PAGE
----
A coalition led by Thomas Boni Yayi, Benin's president, has won control of parliament, according to election results announced by the country's constitutional court.
Yayi has said wresting control of parliament from traditional elites is key to pushing through anti-corruption reforms, which he claims prompted an attempt on his life last month.
The president's Cowrie Forces for an Emerging Benin (FCBE) won 35 of the 83 seats in parliament in the March 31 polls and will aim to control the assembly with its smaller allies.
The rival Alliance for a Dynamic Democracy (ADD) won 20 seats.
Conceptia Ouinsou, the constitutional court's president, said the authorities had uncovered several irregularities, including attempts to stuff ballot boxes, underage voting and pressuring of voters.
However, Ouninsou said: "These irregularities do not damage the credibility of the election."
Speaking late on Saturday, she said that the provisional results would still need to be confirmed by the appeal court if there were a legal challenge.
The ADD is dominated by established forces in Benin politics such as Mathieu Kerekou.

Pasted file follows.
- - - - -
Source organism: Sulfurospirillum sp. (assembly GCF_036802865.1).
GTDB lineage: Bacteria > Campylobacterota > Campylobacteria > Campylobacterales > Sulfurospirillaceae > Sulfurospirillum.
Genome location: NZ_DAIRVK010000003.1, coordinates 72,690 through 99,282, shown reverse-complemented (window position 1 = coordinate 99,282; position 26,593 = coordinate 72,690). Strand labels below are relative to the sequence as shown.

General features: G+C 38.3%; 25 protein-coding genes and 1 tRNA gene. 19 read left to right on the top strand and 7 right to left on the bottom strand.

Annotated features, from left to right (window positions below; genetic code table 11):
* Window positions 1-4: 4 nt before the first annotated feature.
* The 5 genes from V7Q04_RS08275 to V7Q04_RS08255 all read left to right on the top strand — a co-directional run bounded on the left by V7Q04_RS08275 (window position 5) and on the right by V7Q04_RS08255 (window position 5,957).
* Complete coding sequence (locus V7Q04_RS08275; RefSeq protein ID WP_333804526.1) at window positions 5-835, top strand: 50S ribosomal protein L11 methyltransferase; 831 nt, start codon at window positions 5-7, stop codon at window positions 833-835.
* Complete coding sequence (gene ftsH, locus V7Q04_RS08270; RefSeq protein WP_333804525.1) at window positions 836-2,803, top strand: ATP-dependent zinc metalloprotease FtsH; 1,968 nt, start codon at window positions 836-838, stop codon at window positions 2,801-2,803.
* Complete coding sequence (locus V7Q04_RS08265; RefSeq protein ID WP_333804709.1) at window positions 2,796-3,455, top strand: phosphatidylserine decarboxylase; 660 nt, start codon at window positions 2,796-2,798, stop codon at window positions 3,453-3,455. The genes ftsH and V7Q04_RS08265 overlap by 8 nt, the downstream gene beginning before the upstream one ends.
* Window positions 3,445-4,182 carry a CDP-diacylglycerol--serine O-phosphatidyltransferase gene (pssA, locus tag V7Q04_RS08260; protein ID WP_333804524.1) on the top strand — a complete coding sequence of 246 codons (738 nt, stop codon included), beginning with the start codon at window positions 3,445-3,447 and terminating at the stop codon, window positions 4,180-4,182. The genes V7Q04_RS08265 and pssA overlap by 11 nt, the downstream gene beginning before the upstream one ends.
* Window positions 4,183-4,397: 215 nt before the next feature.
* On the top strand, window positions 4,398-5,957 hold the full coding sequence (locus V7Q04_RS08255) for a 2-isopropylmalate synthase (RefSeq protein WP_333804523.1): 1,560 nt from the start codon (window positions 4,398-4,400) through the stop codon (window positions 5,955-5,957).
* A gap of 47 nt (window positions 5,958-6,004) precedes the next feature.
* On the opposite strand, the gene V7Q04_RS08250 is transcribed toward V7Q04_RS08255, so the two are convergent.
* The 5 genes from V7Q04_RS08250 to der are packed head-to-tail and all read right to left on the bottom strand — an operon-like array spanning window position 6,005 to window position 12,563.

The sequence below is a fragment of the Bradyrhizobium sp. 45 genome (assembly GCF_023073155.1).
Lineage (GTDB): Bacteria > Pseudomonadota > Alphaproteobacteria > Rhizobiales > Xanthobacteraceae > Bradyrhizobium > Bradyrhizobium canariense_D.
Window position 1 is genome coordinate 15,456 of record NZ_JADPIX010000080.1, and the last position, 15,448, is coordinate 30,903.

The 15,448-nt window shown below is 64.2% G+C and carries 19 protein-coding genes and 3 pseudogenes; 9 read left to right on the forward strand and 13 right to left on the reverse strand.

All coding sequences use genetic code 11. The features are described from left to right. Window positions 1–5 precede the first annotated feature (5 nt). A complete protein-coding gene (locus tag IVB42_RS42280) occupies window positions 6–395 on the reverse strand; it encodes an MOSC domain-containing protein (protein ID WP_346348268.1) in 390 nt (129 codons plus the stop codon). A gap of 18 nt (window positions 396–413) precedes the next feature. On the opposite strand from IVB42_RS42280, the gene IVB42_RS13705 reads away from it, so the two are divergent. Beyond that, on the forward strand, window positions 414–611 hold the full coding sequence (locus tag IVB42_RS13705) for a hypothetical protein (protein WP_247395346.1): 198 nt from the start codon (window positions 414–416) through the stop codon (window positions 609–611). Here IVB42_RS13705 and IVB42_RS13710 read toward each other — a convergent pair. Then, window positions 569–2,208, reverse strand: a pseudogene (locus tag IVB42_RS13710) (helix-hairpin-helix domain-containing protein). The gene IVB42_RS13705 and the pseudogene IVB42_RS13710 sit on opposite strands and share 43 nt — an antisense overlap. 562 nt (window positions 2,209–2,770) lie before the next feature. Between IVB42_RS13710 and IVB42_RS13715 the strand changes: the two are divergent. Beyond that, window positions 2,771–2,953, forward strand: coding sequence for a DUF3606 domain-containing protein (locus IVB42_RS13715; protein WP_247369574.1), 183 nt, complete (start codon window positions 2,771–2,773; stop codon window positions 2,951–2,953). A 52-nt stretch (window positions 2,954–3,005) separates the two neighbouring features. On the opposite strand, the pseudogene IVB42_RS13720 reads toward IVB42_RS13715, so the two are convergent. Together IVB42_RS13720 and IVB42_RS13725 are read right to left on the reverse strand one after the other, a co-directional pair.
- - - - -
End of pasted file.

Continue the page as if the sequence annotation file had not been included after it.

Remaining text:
Kerekou, a former president, stood down before last year's presidential election after ruling for most of the previous 30 years.
Yayi, a former head of the West African development bank, won that election on a promise of a new start for Benin and its economy.
The country is struggling as a result of low prices for its main export, cotton, and there is widespread corruption.
But Yayi's campaign to root out fraud has met resistance from vested interests.
When armed men opened fire on his convoy last month, he accused those targeted by his anti-corruption efforts of trying to assassinate him.
After seizing power, Kerekou transformed the former French colony into a Marxist state before introducing what has been in recent years one of the more stable multi-party democracies in West Africa.
Nevertheless, successive elections have been marred by disorganisation and allegations of fraud.
Last month's vote was postponed by six days because bickering within the electoral commission meant that ballot papers were not printed in time.